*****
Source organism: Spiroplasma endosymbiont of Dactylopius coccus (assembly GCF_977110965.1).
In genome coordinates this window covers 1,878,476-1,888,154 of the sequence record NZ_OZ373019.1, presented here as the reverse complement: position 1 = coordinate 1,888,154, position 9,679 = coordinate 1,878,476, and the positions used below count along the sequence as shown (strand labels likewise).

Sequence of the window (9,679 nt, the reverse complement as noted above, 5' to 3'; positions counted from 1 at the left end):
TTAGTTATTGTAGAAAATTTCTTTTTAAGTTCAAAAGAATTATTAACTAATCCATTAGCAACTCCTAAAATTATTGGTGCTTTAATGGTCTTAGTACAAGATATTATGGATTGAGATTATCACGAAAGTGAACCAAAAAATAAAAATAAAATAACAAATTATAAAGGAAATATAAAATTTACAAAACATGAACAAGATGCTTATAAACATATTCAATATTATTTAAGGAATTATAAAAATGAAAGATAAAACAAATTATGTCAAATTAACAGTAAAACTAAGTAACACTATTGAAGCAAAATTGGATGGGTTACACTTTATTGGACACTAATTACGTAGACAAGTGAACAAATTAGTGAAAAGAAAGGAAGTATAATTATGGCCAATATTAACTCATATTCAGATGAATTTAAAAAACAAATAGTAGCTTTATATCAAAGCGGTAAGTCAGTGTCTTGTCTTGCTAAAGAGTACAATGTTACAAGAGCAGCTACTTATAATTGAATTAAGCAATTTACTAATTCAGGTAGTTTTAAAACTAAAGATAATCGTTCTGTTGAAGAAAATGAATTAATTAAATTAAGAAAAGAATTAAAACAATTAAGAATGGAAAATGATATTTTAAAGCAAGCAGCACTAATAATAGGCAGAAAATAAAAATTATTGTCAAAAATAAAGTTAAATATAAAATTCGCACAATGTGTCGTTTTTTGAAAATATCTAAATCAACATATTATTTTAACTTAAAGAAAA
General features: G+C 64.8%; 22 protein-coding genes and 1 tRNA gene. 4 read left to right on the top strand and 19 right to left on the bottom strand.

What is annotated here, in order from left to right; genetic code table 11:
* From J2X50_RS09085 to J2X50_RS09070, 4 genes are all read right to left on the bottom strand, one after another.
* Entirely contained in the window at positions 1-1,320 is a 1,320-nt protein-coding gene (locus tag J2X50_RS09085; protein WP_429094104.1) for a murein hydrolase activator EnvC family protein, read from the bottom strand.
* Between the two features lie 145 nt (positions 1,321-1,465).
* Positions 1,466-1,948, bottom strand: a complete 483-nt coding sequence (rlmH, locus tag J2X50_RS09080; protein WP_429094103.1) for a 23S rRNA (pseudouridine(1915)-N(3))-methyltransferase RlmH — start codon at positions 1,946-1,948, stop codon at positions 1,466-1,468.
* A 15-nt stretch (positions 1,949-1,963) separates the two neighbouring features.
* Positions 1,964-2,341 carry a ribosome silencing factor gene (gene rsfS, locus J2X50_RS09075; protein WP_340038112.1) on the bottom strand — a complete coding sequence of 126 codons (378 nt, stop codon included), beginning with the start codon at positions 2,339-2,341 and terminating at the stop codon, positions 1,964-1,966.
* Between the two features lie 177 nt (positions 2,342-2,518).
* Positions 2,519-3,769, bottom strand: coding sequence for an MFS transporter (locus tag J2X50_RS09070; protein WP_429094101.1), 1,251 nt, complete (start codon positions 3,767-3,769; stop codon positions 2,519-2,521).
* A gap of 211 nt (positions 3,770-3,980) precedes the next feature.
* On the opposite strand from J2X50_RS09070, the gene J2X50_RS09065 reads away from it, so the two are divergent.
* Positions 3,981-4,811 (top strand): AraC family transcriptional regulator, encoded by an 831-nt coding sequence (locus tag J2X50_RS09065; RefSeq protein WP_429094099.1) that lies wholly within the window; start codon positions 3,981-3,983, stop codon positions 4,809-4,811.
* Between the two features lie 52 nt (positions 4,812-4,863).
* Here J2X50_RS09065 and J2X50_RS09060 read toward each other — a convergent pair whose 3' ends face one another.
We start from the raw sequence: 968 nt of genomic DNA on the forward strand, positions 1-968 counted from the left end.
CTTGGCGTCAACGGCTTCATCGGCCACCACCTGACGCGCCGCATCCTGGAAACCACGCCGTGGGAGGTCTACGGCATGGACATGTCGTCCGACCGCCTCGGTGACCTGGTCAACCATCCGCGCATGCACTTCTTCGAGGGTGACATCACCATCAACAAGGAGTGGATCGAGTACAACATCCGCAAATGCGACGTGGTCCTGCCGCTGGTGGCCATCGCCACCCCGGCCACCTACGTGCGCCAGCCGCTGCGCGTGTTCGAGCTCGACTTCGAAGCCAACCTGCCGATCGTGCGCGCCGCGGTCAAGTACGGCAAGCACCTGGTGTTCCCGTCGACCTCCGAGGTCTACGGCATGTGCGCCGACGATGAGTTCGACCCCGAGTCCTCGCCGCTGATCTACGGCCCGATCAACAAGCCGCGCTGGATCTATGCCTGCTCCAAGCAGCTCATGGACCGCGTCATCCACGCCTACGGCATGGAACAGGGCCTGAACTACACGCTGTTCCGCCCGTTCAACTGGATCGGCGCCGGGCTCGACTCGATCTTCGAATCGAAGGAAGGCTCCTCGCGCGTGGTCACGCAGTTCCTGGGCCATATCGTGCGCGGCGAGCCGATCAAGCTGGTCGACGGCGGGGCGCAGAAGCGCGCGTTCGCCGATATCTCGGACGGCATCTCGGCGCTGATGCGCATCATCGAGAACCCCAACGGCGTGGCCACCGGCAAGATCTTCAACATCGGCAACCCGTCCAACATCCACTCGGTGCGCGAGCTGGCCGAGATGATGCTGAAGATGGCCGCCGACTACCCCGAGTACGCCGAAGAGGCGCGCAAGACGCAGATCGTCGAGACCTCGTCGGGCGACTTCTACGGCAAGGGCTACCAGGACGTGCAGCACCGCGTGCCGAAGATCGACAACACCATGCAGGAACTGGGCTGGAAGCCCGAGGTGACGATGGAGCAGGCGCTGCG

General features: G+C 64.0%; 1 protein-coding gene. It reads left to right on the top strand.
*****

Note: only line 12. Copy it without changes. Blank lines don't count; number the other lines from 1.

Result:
* Positions 1,964-2,341 carry a ribosome silencing factor gene (gene rsfS, locus J2X50_RS09075; protein WP_340038112.1) on the bottom strand — a complete coding sequence of 126 codons (378 nt, stop codon included), beginning with the start codon at positions 2,339-2,341 and terminating at the stop codon, positions 1,964-1,966.